Care home residents in England will be allowed only three visitors and an essential care giver under new guidance to slow the spread of Omicron.
The Department of Health said the measures, which begin on Wednesday, were “to balance the current Covid-19 risk and the need to keep people safe”.
Vaccination teams are being deployed to give residents and staff booster jabs.
And staff will have to take three lateral flow tests a week as well as a weekly PCR test under the guidance.
An extra £300m is being made available to recruit and retain care workers, the Department of Health said.
The Omicron variant has led to infections doubling every two to three days and estimates by the UK Health Security Agency show 10,000 cases with increased transmissibility.
Health Secretary Sajid Javid said more booster jabs and fewer care home visitors “will help keep the most vulnerable people in our society safe from the virus this winter”.
Nadra Ahmed, chair of the National Care Association, said she was waiting for clarity on whether the three named visitors can be changed. She also wanted to know if three people could visit at the same time and if they had to be from the same household.
She told BBC Breakfast: “They would have to take a lateral flow test, we can’t ask about the vaccination status of visitors, so we’ll wait and see whether that comes out.”
She said one case of Omicron would cause a care home to close to all visitors.
Dr Sanjay Kaushal, chairman of Castlemeadow care home in Norwich, said he would be “really sad” if the home had to close due to an Omicron case as residents and their families had missed contact most in lockdown.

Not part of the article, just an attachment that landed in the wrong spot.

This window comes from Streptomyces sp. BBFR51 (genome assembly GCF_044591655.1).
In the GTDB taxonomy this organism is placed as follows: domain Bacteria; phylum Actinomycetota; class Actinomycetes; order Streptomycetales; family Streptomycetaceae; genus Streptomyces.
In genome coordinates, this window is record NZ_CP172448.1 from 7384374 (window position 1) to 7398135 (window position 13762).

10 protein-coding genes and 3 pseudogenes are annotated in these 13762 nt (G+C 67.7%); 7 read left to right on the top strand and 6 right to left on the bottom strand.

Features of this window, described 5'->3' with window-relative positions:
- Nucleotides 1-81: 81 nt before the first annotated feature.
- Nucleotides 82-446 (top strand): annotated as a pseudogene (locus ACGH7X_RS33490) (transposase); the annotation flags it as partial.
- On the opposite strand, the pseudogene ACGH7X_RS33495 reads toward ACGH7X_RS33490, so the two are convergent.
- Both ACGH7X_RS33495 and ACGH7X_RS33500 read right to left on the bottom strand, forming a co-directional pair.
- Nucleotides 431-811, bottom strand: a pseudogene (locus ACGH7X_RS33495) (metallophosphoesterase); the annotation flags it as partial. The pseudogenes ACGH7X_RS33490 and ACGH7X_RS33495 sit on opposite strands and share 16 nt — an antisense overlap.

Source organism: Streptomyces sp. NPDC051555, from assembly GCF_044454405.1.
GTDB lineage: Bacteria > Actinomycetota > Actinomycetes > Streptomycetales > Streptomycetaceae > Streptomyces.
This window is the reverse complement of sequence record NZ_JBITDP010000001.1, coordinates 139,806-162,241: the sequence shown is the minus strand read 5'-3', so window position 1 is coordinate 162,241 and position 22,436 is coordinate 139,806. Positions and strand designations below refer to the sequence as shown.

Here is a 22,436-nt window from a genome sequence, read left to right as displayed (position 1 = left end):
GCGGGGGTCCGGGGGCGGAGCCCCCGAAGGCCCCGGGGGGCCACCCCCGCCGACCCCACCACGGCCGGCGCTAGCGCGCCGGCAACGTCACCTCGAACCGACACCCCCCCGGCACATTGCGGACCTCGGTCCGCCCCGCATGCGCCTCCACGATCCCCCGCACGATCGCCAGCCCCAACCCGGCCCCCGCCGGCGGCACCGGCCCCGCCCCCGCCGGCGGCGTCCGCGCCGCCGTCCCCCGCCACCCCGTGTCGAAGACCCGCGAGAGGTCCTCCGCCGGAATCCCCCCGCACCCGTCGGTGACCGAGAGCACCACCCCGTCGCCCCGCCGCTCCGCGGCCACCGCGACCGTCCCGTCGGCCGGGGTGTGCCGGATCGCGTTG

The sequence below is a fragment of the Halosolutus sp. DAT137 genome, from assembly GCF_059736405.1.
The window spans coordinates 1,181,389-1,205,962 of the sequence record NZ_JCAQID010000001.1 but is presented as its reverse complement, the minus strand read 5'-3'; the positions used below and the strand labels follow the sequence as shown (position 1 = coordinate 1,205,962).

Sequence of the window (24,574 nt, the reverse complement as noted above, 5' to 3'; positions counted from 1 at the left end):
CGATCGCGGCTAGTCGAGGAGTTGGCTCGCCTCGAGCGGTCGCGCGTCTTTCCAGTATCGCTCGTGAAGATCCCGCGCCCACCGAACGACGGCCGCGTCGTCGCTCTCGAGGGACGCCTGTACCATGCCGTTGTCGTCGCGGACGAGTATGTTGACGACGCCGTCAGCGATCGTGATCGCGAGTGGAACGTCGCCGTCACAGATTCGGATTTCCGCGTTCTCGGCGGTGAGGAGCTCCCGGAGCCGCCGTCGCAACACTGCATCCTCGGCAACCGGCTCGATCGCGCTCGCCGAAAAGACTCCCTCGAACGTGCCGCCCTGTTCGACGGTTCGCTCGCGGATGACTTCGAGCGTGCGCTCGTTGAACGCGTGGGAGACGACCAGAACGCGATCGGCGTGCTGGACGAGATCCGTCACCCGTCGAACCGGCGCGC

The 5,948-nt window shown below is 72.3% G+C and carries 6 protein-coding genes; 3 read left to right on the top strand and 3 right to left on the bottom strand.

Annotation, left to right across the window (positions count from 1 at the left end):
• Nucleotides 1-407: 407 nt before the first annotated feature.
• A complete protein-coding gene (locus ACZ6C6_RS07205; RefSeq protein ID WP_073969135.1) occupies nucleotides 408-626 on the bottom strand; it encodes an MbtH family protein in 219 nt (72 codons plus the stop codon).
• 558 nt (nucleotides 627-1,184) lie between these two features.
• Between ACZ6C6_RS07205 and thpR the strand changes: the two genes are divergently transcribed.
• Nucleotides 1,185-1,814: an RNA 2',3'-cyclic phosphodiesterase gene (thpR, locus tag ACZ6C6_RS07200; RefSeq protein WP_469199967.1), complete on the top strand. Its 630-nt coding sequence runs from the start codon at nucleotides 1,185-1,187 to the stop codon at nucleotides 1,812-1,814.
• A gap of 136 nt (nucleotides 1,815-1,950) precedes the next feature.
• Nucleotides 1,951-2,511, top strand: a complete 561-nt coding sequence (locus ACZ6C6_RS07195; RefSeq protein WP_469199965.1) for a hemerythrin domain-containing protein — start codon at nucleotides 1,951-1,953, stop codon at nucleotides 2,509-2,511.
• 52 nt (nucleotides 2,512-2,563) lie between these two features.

Fully vaccinated residents visiting family and friends outside the care home will be asked to take a lateral flow test on alternate days for two weeks after each outing. Those not vaccinated will have to isolate following an outside visit.
Julie Worsfold from Droitwich told BBC Radio 5Live that last September she took the “difficult decision” to move her parents, who had been married for 75 years, into a care home.
“I was one of the millions of people all across the country that was stood outside a big window trying to wave at them,” she said.
“I didn’t get to cuddle them, kiss them, tell them I love them for nearly three months. In January this year my beloved dad passed away with a carer either side holding his hand. That should have been mum and myself.”
Ms Worsfield visits her mother every day and is also able to take her home once a week, as long as they do lateral flow tests every time they see one another.
She said her “great concern” is if daily visits are stopped they will not be able to see one another through a window as her mother lives on a lower ground floor.
“Mum has already explained to the care home that if she can’t see me she’s just going to give up and go downhill and that causes me great anxiety and worry,” she said.
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